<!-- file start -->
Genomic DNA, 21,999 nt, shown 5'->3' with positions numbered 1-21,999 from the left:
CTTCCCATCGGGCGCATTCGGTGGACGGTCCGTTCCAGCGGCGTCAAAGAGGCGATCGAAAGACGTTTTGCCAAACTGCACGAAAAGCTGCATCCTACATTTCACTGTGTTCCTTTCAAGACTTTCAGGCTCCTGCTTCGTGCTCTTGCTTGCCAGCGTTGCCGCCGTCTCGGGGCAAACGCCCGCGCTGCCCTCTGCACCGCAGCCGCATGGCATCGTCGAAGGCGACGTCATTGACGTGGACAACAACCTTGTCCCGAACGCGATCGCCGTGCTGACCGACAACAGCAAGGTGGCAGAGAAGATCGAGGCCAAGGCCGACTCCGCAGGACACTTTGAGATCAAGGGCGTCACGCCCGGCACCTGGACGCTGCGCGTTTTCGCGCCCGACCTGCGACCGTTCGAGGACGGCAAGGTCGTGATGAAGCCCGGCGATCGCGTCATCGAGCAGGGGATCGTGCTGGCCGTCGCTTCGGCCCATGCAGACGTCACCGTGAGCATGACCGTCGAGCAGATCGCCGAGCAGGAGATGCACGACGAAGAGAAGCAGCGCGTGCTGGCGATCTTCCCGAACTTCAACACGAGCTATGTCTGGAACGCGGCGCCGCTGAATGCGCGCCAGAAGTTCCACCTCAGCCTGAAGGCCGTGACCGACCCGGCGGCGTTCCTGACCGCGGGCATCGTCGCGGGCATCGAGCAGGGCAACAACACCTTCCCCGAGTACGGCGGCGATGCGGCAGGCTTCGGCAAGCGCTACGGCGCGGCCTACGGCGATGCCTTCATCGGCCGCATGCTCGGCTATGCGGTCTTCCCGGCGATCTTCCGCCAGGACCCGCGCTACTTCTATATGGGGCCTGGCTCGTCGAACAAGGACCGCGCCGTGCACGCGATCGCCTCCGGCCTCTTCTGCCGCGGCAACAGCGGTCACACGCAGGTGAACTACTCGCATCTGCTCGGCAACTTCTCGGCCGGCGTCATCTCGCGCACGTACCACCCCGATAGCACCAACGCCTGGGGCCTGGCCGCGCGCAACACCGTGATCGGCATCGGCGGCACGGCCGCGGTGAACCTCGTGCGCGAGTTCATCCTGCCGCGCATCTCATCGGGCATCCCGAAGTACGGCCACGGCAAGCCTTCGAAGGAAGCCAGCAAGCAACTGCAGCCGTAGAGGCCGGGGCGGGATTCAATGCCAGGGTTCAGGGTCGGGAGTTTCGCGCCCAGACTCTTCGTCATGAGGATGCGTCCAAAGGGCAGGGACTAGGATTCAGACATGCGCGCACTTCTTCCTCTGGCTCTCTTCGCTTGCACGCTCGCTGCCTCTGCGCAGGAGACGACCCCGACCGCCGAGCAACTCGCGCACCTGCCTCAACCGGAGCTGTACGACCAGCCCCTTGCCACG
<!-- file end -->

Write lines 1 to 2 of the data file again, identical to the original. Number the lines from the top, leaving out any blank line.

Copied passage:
Genomic DNA, 21,999 nt, shown 5'->3' with positions numbered 1-21,999 from the left:
CTTCCCATCGGGCGCATTCGGTGGACGGTCCGTTCCAGCGGCGTCAAAGAGGCGATCGAAAGACGTTTTGCCAAACTGCACGAAAAGCTGCATCCTACATTTCACTGTGTTCCTTTCAAGACTTTCAGGCTCCTGCTTCGTGCTCTTGCTTGCCAGCGTTGCCGCCGTCTCGGGGCAAACGCCCGCGCTGCCCTCTGCACCGCAGCCGCATGGCATCGTCGAAGGCGACGTCATTGACGTGGACAACAACCTTGTCCCGAACGCGATCGCCGTGCTGACCGACAACAGCAAGGTGGCAGAGAAGATCGAGGCCAAGGCCGACTCCGCAGGACACTTTGAGATCAAGGGCGTCACGCCCGGCACCTGGACGCTGCGCGTTTTCGCGCCCGACCTGCGACCGTTCGAGGACGGCAAGGTCGTGATGAAGCCCGGCGATCGCGTCATCGAGCAGGGGATCGTGCTGGCCGTCGCTTCGGCCCATGCAGACGTCACCGTGAGCATGACCGTCGAGCAGATCGCCGAGCAGGAGATGCACGACGAAGAGAAGCAGCGCGTGCTGGCGATCTTCCCGAACTTCAACACGAGCTATGTCTGGAACGCGGCGCCGCTGAATGCGCGCCAGAAGTTCCACCTCAGCCTGAAGGCCGTGACCGACCCGGCGGCGTTCCTGACCGCGGGCATCGTCGCGGGCATCGAGCAGGGCAACAACACCTTCCCCGAGTACGGCGGCGATGCGGCAGGCTTCGGCAAGCGCTACGGCGCGGCCTACGGCGATGCCTTCATCGGCCGCATGCTCGGCTATGCGGTCTTCCCGGCGATCTTCCGCCAGGACCCGCGCTACTTCTATATGGGGCCTGGCTCGTCGAACAAGGACCGCGCCGTGCACGCGATCGCCTCCGGCCTCTTCTGCCGCGGCAACAGCGGTCACACGCAGGTGAACTACTCGCATCTGCTCGGCAACTTCTCGGCCGGCGTCATCTCGCGCACGTACCACCCCGATAGCACCAACGCCTGGGGCCTGGCCGCGCGCAACACCGTGATCGGCATCGGCGGCACGGCCGCGGTGAACCTCGTGCGCGAGTTCATCCTGCCGCGCATCTCATCGGGCATCCCGAAGTACGGCCACGGCAAGCCTTCGAAGGAAGCCAGCAAGCAACTGCAGCCGTAGAGGCCGGGGCGGGATTCAATGCCAGGGTTCAGGGTCGGGAGTTTCGCGCCCAGACTCTTCGTCATGAGGATGCGTCCAAAGGGCAGGGACTAGGATTCAGACATGCGCGCACTTCTTCCTCTGGCTCTCTTCGCTTGCACGCTCGCTGCCTCTGCGCAGGAGACGACCCCGACCGCCGAGCAACTCGCGCACCTGCCTCAACCGGAGCTGTACGACCAGCCCCTTGCCACG